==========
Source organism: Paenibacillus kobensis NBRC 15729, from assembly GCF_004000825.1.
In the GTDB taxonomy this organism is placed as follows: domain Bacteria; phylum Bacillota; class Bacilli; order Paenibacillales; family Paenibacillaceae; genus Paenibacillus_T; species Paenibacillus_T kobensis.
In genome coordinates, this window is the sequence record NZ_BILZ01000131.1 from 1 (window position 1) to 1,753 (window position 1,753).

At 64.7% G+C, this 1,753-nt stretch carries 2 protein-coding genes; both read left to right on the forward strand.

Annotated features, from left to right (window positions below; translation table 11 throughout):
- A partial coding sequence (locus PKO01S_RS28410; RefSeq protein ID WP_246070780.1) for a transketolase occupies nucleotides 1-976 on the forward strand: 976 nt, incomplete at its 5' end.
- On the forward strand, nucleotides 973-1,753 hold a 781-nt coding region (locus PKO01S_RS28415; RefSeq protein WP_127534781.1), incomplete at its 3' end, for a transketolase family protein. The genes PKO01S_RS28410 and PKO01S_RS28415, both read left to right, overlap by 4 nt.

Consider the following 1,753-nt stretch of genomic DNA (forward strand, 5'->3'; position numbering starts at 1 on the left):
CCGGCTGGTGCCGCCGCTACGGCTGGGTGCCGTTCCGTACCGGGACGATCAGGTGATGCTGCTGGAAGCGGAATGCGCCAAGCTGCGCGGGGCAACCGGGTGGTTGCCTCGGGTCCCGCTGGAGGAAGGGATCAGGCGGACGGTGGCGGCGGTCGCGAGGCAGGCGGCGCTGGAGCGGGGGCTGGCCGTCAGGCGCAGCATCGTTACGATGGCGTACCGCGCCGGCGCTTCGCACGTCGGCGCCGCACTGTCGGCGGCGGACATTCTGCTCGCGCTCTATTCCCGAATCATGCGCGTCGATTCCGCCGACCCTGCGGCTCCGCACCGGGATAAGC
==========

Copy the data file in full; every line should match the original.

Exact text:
Source organism: Paenibacillus kobensis NBRC 15729, from assembly GCF_004000825.1.
In the GTDB taxonomy this organism is placed as follows: domain Bacteria; phylum Bacillota; class Bacilli; order Paenibacillales; family Paenibacillaceae; genus Paenibacillus_T; species Paenibacillus_T kobensis.
In genome coordinates, this window is the sequence record NZ_BILZ01000131.1 from 1 (window position 1) to 1,753 (window position 1,753).

At 64.7% G+C, this 1,753-nt stretch carries 2 protein-coding genes; both read left to right on the forward strand.

Annotated features, from left to right (window positions below; translation table 11 throughout):
- A partial coding sequence (locus PKO01S_RS28410; RefSeq protein ID WP_246070780.1) for a transketolase occupies nucleotides 1-976 on the forward strand: 976 nt, incomplete at its 5' end.
- On the forward strand, nucleotides 973-1,753 hold a 781-nt coding region (locus PKO01S_RS28415; RefSeq protein WP_127534781.1), incomplete at its 3' end, for a transketolase family protein. The genes PKO01S_RS28410 and PKO01S_RS28415, both read left to right, overlap by 4 nt.

Consider the following 1,753-nt stretch of genomic DNA (forward strand, 5'->3'; position numbering starts at 1 on the left):
CCGGCTGGTGCCGCCGCTACGGCTGGGTGCCGTTCCGTACCGGGACGATCAGGTGATGCTGCTGGAAGCGGAATGCGCCAAGCTGCGCGGGGCAACCGGGTGGTTGCCTCGGGTCCCGCTGGAGGAAGGGATCAGGCGGACGGTGGCGGCGGTCGCGAGGCAGGCGGCGCTGGAGCGGGGGCTGGCCGTCAGGCGCAGCATCGTTACGATGGCGTACCGCGCCGGCGCTTCGCACGTCGGCGCCGCACTGTCGGCGGCGGACATTCTGCTCGCGCTCTATTCCCGAATCATGCGCGTCGATTCCGCCGACCCTGCGGCTCCGCACCGGGATAAGC